The P-166 in scale.
One of the most practiced, aviation related hobbies is model building. Model builders come in all shapes and sizes, men and women, children and adults, those just building for the sake of doing so and those that spend hours reproducing details in miniature so that their model aircraft looks as real as possible. Although models come in all shapes and sizes, aviation related models account for the largest percentage of the models that are manufactured and built.
It is very obvious once one starts the often frustrating search for a particular aircraft that there are a few issues that need to be addressed before one drop of glue or one dap of paint is applied. Is the plane I want to build out there? What scale is it in? There are so many versions, which one is the better kit?
While there seems to be an almost unlimited number of different kits from an equally unlimited number of manufacturers when it comes to popular aircraft (like for example the Spitfire, F-16, Phantom and Mustang), the opposite is all too true when it comes to slightly less popular aircraft. Some aircraft have still never been produced in any kind of kit form and potential builders have to turn the ultimate model building process, scratch- building. Others have only been produced in very limited numbers, are only available as resin aircraft, have been offered as a kit but are so far from being a representation of the real aircraft that they are not worth building or might be so unusual or strange that they are not of any interest to any model producing company.
A large model company like Revell, Hasagawa or Italeri only produces new aircraft when they are sure that a model of a particular type of aircraft will sell enough to cover the enormous costs that are involved in designing and manufacturing the moulds that are used for injection molded models.
As of writing there have only been two model construction kits of the Piaggio P-166 aircraft produced. Both of these models are 1/72 scale and are, unfortunately, out of production.
The first is a vacuform model of the P-166S. The model was produced by Broplan (Janusc Brozek) from Poland. Janusc has produced a long and interesting list of kits in the past. Some of the kits represent very unique aircraft (he also produced a P-136) and a lot of them are of exceptional quality. Unfortunately the afore mentioned quality is not that evident in the Broplan P-166S. Zane Jacobs from South Africa has built the Broplan model and offered to write a review of it for the website. You can read his review here.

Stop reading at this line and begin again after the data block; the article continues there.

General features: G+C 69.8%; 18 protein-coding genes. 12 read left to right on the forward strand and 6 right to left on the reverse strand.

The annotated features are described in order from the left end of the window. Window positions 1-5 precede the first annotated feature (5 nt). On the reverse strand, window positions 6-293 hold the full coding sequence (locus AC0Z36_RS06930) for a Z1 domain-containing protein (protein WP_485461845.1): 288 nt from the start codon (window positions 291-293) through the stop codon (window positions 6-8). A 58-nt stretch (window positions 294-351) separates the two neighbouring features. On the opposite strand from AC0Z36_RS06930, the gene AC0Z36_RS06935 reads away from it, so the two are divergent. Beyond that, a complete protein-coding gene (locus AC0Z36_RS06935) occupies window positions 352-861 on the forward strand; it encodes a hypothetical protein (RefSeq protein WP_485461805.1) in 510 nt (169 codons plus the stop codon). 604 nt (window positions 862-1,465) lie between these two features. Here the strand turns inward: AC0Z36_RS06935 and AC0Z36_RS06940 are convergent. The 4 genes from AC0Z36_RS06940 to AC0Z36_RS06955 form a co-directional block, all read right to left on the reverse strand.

The other kit of the P-166 is definatly a lot better than it's vacuform counterpart, was produced by Cunar Model. Unfortunatly Cunar Model ceased to exist several years ago after the owner passed away. The molds were sold and for a while it was not known who the new owners were. Recently the website of Italian Kits www.italiankits.it/cunarmodel.html stated that the kit would be available from January 2005 in limited edition.
The model is cast in resin which means that although the parts are crisp with sunken panel lines, the kit is heavy and rather expensive. The kit is of a DL-3 but contains three different noses so that several versions can be made. The model comes with nacelles for turbo-props but with a bit of creativity the nacelles could be scratch built and the kit could then be built as a P-166S. As we have neither built the kit or know anybody who has built the kit, a 'build-' review is not possible at this time. The box contains 53 resin parts,11 plastic parts, a vacuform canopy and a decal sheet.
If you should wish to have a radio controlled P-166 then only option is scratch building. I know that there once was a P-166S r/c model that spent some time in the crew room of 27sq at Ysterplaat. Who the builder was, whether the model still exists, who the (current) owner is I have no idea. An internet search on r/c P-166's back in 2002 turned up a very nice scratch built model of a DL-3 in Italian coastguard colors. The website was in Italian but there was absolutely no contact information at all on the site so there is no more information available on that particular model. The website seems to have been removed as well.
A UK based company does offer plans for a control line P-166 although I have never seen the plans they might be a good base for drawing your own scale plans. The site in question can be found here :www.xlistplans.demon.co.uk/multieng.htm.
Another option, if you are a die-hard scratch builder is to take a picture of a P-166 and, well, … just draw your own plans and then use them to build a model! That's exactly what Larry Dudeck did. I received an email from him shortly after the site went online telling me about the P-166 that he was building. Although the model is semi-sclae it's still a pretty good looking rendition of the P-166.
You can see pictures of Larry's P-166 here.
At the moment a start has been made on 1/5 scale plane for a P-166S. The person who is drawing the plans has offered to draw them exclusively for the P-166 website. We cannot say as of yet what they will cost or when they will be available. Our 'artist' is doing it in his free time and when the plans are close to completion, well, you'll read about it on the website.